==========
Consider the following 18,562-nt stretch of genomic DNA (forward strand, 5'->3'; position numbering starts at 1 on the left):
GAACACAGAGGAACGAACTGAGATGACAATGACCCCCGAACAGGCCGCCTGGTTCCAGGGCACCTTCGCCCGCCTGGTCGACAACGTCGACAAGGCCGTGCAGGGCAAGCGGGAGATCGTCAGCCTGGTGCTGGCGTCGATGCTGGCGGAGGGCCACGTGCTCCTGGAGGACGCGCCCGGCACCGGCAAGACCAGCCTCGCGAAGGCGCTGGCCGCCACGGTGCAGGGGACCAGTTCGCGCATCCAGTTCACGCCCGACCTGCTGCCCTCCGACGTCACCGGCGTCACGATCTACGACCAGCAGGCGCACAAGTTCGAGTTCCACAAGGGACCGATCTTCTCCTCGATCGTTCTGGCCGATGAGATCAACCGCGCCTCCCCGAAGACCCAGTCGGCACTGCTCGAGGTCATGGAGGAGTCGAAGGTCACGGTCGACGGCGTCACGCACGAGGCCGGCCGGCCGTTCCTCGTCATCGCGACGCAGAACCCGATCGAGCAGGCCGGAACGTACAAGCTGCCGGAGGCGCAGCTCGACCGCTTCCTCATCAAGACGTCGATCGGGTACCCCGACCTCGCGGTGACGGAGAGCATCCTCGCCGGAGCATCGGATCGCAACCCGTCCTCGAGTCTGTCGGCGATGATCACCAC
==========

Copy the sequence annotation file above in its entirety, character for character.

Consider the following 18,562-nt stretch of genomic DNA (forward strand, 5'->3'; position numbering starts at 1 on the left):
GAACACAGAGGAACGAACTGAGATGACAATGACCCCCGAACAGGCCGCCTGGTTCCAGGGCACCTTCGCCCGCCTGGTCGACAACGTCGACAAGGCCGTGCAGGGCAAGCGGGAGATCGTCAGCCTGGTGCTGGCGTCGATGCTGGCGGAGGGCCACGTGCTCCTGGAGGACGCGCCCGGCACCGGCAAGACCAGCCTCGCGAAGGCGCTGGCCGCCACGGTGCAGGGGACCAGTTCGCGCATCCAGTTCACGCCCGACCTGCTGCCCTCCGACGTCACCGGCGTCACGATCTACGACCAGCAGGCGCACAAGTTCGAGTTCCACAAGGGACCGATCTTCTCCTCGATCGTTCTGGCCGATGAGATCAACCGCGCCTCCCCGAAGACCCAGTCGGCACTGCTCGAGGTCATGGAGGAGTCGAAGGTCACGGTCGACGGCGTCACGCACGAGGCCGGCCGGCCGTTCCTCGTCATCGCGACGCAGAACCCGATCGAGCAGGCCGGAACGTACAAGCTGCCGGAGGCGCAGCTCGACCGCTTCCTCATCAAGACGTCGATCGGGTACCCCGACCTCGCGGTGACGGAGAGCATCCTCGCCGGAGCATCGGATCGCAACCCGTCCTCGAGTCTGTCGGCGATGATCACCAC